Nanpaya on the Bagan temple route

Brahama reliefs inside Nanpaya, Bagan

Rejoin the road and keep heading north. After the shops, you will reach Gubyaukgyi on the right. It houses the Myazedi Stone, a four-sided stele that dates has inscriptions in Mon, Pyu, Burmese and Pali (a derivative of Sanskrit) that date from 1113. It’s the oldest surviving inscription of the Burmese language.

Myazedi stone, Bagan

Old Bagan

You’ll pass the massive stupa of Mingalarzedi on the left before the first junction. Sadly, it’s closed for repairs Keep going straight and you’ll enter Old Bagan and pass another white temple, Gawdawpalin. Follow the bend to the right; if you decide to split off and keep going straight you’ll end on the bank of the Irrawaddy river at Bupaya. What you see today was rebuilt after the 1975 earthquake. It’s still quite a sight with all that water in the background.

Gawdawpalin on the Bagan temple route
Gawdawpalin

Back on the main road, I didn’t stop at the Bagan Palace ruins or enter the village surrounding the impressive Ananda Temple. Note that this is one of the places where you may actually get your Bagan entry pass checked.

There might be a traffic jam around Tharabar, the last surviving gate of Old Bagan because it is not passable to four-wheeled vehicles. Nonetheless, you can ride through it and over the moat.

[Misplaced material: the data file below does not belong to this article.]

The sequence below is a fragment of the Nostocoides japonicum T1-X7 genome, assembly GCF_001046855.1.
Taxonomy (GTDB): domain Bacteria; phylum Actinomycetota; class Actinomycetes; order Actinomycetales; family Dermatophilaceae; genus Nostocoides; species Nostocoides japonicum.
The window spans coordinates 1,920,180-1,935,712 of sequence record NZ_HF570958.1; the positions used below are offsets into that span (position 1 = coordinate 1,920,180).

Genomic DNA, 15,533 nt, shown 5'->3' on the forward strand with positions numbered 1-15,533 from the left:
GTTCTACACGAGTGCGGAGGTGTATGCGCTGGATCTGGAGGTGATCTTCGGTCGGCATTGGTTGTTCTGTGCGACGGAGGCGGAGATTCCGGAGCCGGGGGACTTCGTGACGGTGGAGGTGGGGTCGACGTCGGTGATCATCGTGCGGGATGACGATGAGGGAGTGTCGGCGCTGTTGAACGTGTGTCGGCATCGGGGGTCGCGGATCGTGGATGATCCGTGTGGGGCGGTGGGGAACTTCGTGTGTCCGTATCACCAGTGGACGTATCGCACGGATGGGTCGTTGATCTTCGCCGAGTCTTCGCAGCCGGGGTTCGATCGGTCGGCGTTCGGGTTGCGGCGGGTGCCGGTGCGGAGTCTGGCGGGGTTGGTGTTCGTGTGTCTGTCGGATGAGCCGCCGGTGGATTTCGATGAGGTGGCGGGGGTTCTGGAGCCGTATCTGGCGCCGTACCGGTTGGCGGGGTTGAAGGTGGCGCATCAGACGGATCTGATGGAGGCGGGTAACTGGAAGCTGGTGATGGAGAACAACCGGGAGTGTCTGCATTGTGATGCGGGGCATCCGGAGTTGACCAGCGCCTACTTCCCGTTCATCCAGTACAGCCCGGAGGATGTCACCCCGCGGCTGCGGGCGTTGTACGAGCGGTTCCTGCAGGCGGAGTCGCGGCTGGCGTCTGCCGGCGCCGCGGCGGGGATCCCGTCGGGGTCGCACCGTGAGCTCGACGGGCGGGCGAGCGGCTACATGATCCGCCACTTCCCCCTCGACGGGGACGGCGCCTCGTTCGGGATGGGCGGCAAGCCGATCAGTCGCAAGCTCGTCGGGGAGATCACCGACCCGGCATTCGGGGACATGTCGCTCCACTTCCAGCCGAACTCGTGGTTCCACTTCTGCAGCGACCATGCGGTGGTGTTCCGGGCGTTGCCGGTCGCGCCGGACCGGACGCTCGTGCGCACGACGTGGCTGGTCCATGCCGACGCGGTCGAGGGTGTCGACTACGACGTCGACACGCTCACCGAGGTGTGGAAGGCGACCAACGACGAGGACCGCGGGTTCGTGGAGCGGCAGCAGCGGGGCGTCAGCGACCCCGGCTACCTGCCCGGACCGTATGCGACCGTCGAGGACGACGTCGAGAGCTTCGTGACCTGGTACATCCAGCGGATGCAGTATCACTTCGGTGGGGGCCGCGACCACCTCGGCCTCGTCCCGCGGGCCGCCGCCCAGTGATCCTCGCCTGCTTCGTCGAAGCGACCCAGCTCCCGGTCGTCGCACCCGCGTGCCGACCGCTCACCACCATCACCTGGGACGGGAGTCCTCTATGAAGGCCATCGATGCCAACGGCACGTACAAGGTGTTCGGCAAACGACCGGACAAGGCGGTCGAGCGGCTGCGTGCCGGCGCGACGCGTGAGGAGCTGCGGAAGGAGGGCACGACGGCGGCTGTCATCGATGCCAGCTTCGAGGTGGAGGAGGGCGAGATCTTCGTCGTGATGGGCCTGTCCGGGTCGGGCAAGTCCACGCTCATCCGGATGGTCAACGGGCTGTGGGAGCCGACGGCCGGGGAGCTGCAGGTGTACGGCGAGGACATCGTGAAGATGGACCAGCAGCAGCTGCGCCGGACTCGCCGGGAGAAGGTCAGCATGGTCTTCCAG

Riding through Tharabar Gate in Bagan

Nyaung U

Keep going towards Nyaung U. On the left, there is a very long passage that leads to the busy Shwezigon temple and it is lined with countless shops. They’ll even offer to look after your bike. However, there’s something else worth checking out. Follow the side road in front of the passage and the signs to Kyanzittha Umin, a cave temple with recently-restored 13th-Century wall paintings. No photos allowed inside, and it’s not a good idea to touch the paint either.

Kyanzittha Umin, Bagan temple

The lane that runs alongside the passage eventually rejoins the Nyaung U Road. If you’re peckish at this point, there are plenty of restaurants, in the side lanes but I didn’t sample any of them. You’ll have no lack of options, however.

If you have no intention of checking out Mani Sithu market for the produce and souvenirs, turn right at the junction in front of it. Keep following the road and it will sweep to the right. You’ll know it when you pass the traffic island that Sapada Phaya stands on.